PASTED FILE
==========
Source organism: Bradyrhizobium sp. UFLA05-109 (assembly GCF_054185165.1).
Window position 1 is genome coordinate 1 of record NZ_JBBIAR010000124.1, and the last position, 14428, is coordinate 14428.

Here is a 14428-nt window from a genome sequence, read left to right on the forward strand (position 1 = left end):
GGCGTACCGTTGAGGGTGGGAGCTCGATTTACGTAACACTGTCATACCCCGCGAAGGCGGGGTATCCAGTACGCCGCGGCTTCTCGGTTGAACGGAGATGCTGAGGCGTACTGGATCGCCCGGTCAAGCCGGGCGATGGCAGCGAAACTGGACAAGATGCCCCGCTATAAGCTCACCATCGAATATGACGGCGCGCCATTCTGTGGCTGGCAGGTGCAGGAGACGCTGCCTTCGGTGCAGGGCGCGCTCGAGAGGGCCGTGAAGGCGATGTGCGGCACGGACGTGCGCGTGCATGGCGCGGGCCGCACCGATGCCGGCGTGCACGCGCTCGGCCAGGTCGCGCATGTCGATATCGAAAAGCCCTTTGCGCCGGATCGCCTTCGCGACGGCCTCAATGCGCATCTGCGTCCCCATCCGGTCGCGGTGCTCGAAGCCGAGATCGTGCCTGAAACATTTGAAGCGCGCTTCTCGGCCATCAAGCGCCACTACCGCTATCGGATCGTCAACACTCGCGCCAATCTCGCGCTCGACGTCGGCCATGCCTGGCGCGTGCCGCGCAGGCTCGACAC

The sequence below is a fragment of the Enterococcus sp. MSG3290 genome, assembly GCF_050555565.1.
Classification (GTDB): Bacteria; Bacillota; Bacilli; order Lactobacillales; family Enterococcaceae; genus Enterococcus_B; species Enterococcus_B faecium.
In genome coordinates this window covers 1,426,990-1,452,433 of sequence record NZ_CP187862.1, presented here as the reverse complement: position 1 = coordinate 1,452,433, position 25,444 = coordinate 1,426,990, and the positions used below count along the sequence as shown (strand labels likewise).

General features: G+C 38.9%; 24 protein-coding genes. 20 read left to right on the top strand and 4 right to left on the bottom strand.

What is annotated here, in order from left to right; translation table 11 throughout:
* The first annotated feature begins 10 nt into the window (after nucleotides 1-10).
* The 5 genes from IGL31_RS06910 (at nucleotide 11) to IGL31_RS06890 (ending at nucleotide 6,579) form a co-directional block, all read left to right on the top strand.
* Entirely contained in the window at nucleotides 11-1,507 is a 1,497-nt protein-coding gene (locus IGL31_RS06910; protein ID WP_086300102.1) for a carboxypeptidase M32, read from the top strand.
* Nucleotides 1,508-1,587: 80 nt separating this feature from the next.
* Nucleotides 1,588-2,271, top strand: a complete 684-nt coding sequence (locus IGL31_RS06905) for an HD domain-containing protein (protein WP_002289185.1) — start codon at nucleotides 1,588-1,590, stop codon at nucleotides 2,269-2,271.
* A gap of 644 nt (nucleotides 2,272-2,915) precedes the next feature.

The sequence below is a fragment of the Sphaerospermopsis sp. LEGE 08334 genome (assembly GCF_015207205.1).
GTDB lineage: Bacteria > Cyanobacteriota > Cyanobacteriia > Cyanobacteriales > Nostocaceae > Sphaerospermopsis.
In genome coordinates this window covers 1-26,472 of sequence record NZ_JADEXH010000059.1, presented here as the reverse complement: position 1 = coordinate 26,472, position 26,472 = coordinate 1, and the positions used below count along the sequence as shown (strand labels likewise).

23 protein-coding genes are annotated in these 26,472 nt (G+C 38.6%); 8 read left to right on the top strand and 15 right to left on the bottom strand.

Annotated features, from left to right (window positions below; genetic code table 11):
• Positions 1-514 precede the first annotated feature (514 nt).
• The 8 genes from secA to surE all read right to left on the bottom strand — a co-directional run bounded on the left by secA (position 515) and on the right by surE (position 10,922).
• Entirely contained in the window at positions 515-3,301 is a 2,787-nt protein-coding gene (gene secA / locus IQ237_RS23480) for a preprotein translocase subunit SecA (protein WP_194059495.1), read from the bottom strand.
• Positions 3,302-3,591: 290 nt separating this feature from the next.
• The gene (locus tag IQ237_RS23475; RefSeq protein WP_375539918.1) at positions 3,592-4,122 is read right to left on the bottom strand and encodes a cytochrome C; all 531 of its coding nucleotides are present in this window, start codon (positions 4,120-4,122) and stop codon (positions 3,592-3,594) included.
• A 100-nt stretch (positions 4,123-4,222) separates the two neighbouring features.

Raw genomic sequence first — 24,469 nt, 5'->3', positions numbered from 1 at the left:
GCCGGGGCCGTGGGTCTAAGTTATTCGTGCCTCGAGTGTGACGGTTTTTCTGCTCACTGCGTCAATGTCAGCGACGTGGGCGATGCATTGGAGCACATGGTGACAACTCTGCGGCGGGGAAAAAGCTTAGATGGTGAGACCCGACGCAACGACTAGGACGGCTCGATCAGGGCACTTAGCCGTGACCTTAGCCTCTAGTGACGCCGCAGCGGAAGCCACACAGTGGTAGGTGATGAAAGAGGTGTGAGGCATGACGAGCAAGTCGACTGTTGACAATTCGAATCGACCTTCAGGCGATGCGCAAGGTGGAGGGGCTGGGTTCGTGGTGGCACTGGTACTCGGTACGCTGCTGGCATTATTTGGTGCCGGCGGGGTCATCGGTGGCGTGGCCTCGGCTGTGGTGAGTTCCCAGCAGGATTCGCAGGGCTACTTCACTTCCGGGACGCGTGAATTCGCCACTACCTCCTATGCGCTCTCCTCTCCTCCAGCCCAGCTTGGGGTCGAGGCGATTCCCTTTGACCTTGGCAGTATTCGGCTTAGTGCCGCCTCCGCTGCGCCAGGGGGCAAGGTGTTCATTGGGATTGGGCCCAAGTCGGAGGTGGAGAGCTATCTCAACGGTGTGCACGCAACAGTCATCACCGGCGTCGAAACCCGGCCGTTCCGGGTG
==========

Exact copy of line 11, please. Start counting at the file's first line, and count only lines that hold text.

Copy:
* The 5 genes from IGL31_RS06910 (at nucleotide 11) to IGL31_RS06890 (ending at nucleotide 6,579) form a co-directional block, all read left to right on the top strand.